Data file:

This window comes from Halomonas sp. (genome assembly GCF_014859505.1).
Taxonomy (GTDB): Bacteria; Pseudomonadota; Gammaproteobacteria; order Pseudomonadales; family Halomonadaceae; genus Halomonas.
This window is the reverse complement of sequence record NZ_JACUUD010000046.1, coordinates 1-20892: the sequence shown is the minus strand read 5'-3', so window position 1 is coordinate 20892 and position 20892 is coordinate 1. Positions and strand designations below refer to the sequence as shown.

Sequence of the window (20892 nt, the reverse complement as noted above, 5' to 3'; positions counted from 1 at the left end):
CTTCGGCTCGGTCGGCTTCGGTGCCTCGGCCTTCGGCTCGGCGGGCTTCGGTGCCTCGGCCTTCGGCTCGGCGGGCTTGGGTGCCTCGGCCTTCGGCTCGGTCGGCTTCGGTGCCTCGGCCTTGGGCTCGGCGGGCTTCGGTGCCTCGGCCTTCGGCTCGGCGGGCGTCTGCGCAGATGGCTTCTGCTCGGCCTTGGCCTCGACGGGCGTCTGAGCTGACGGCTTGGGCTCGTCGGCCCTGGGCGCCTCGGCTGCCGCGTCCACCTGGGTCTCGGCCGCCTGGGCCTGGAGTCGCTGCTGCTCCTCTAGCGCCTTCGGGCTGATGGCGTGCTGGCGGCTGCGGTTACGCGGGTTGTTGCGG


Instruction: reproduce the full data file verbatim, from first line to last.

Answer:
This window comes from Halomonas sp. (genome assembly GCF_014859505.1).
Taxonomy (GTDB): Bacteria; Pseudomonadota; Gammaproteobacteria; order Pseudomonadales; family Halomonadaceae; genus Halomonas.
This window is the reverse complement of sequence record NZ_JACUUD010000046.1, coordinates 1-20892: the sequence shown is the minus strand read 5'-3', so window position 1 is coordinate 20892 and position 20892 is coordinate 1. Positions and strand designations below refer to the sequence as shown.

Sequence of the window (20892 nt, the reverse complement as noted above, 5' to 3'; positions counted from 1 at the left end):
CTTCGGCTCGGTCGGCTTCGGTGCCTCGGCCTTCGGCTCGGCGGGCTTCGGTGCCTCGGCCTTCGGCTCGGCGGGCTTGGGTGCCTCGGCCTTCGGCTCGGTCGGCTTCGGTGCCTCGGCCTTGGGCTCGGCGGGCTTCGGTGCCTCGGCCTTCGGCTCGGCGGGCGTCTGCGCAGATGGCTTCTGCTCGGCCTTGGCCTCGACGGGCGTCTGAGCTGACGGCTTGGGCTCGTCGGCCCTGGGCGCCTCGGCTGCCGCGTCCACCTGGGTCTCGGCCGCCTGGGCCTGGAGTCGCTGCTGCTCCTCTAGCGCCTTCGGGCTGATGGCGTGCTGGCGGCTGCGGTTACGCGGGTTGTTGCGG